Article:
PTSD research has been conducted steadily since the Vietnam era, particularly recently in the wake of the wars in Iraq and Afghanistan. PTSD is a major and ongoing issue, and unfortunately one that remains somewhat murky. Like all psychiatric conditions, PTSD is highly variable in aspect and is different for every individual. In addition, some sources suggest that returning veterans may chronically under-report their own experience of the disorder. Both firefighting and military culture stresses stoicism, and for this reason, PTSD sufferers may hesitate to report their condition due to a desire to seem tough and confident.
Different studies have reported different rates of PTSD among veterans, varying from 14% to 30% (compared to roughly 4% among civilians). Moreover, studies indicate that 50% of sufferers will never self-report. The rate of PTSD is by far the highest among Army servicemembers, who make up 67% of military PTSD sufferers. Rates are also much higher for those who suffer injuries, particularly brain injuries. 7% of veterans have both brain injuries and PTSD. Those who suffer from PTSD are far more likely to develop additional disorders such as major depression, as well as substance abuse issues such as alcoholism. They are also far more at risk for suicide.
The United States has continued to attempt to approve its infrastructure for returning veterans with PTSD, but in many cases, care remains nominal. 50% of PTSD sufferers never seek treatment; only 25% will actually receive adequate treatment. The remainder will bounce around from one healthcare provider to another, often being given the run-around by insurance companies or the VA, and often forced to pay exorbitant fees. Many will become frustrated and stop seeking treatment.
The rates of PTSD prevalence among firefighters is even less clear, and seems to be somewhere between 7% and 37%. There is currently no national organization which tracks the occurrence of PTSD among firefighters, and there have not been as many studies as there have been regarding veterans. We know that it is a problem, but so far the solution has been left to individual departments and agencies to address. Many programs have put an increased emphasis on After Action Reviews and providing mental health training to supervisors, as well as placing an increased cultural emphasis on the reality of the disorder.
When you get two groups of people who already suffer from vastly increased rates of PTSD, and put them together, you have a recipe for a high risk. Statistics for PTSD among military veteran firefighters are few, but we can extrapolate some conclusions based on the available evidence. We know that firefighting itself can often be a source of trauma; in addition, we know that a significant percentage of veterans are already carrying trauma around with them, often without diagnosis. We know from the DSM-5 criteria that exposure to trauma can often trigger PTSD symptoms. Therefore, it is reasonable to assume that veterans who work as firefighters would be at greater risk.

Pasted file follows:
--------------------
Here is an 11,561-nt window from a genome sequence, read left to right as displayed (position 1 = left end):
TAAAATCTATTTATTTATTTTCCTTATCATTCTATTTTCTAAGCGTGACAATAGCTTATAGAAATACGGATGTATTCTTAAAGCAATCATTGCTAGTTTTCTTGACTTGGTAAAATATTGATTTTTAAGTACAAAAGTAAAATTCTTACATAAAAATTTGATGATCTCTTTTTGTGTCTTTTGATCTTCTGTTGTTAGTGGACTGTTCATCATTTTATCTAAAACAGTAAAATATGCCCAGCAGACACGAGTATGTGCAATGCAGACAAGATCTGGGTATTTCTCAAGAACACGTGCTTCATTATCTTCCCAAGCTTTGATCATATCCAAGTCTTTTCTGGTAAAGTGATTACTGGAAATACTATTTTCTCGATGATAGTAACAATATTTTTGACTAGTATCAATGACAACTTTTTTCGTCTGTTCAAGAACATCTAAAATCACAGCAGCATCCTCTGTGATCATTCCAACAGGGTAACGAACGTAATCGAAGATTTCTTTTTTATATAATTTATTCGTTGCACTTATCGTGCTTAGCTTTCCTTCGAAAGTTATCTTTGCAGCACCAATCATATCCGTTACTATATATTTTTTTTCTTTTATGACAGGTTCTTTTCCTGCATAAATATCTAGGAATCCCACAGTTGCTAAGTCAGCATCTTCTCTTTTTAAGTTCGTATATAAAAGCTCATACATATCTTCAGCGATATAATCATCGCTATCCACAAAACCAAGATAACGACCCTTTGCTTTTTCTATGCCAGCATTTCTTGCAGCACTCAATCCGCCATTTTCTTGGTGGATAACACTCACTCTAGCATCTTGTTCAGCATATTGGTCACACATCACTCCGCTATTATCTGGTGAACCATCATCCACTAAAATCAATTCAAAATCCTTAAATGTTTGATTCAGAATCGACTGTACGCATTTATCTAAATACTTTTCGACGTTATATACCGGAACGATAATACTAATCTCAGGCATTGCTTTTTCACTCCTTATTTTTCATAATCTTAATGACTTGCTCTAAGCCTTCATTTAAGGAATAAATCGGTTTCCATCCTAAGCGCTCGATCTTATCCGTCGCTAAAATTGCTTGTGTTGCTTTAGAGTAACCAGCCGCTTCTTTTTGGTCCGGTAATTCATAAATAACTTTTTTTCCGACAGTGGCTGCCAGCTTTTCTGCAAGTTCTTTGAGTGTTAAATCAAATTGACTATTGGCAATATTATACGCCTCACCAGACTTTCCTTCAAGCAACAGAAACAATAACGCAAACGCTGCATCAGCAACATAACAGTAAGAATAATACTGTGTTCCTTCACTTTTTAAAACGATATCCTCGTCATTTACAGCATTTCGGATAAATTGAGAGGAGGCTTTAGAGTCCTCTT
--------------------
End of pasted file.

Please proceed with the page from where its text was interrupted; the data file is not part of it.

Although PTSD is a serious issue, there is hope. Many sufferers are treated successfully and are able to overcome their trauma to lead fulfilling, meaningful lives. However, successful treatment depends on quality professional care and timely identification of the issue.
Join us Thursdays for the Thinline Online Recovery Meeting from Lionrock Recovery
First Responders who are or have struggled with mental health or behavioral health issues can join us every Thursday at 20:00 EST/17:00 PST. The meeting is entirely online via live secure video conference and is free of charge.
Direct Link at the time: http://bit.ly/ResponderRecovery
Lionrock Meeting link under Thursday: https://www.lionrockrecovery.com/online-aa-meetings-and-support-groups
http://www.ptsd.va.gov/professional/PTSD-overview/dsm5_criteria_pts... PTSD: National Center for PTSD, PTSD and DSM-5
http://www.veteransandptsd.com/PTSD-statistics.html Veterans and PTSD, Veterans statistics: PTSD, Depression, TBI, Suicide.
About The Author
Mark Lamplugh is a fourth-generation firefighter and former captain with the Lower Chichester (PA) Fire Company. Mark is President of the board for the Institute for Responder Wellness. Mark owns Influence Media Solutions which is his own Marketing, Public Relations, Digital Marketing, Branding, Business Development and Social Media company. He advises companies such Lionrock Recovery about first responder programs.. He just published his first book “Beginners Guide to Digital & Social Media” which is available on Amazon. Mark is a professional advocate for the behavioral and mental health of firefighters and other first responders. He’s been involved in the creation of several responder specific treatment programs and is one of the leading experts in bringing these programs to responders. Lamplugh hosts his own talk show called "Firefighter Wellness Radio". He has published dozens of articles on responder wellness topics and is recognized by the American Acadamy of Experts in Traumatic Stress. He has helped hundreds of responders with getting help for behavioral & mental health issues. He can be reached for comment at firstname.lastname@example.org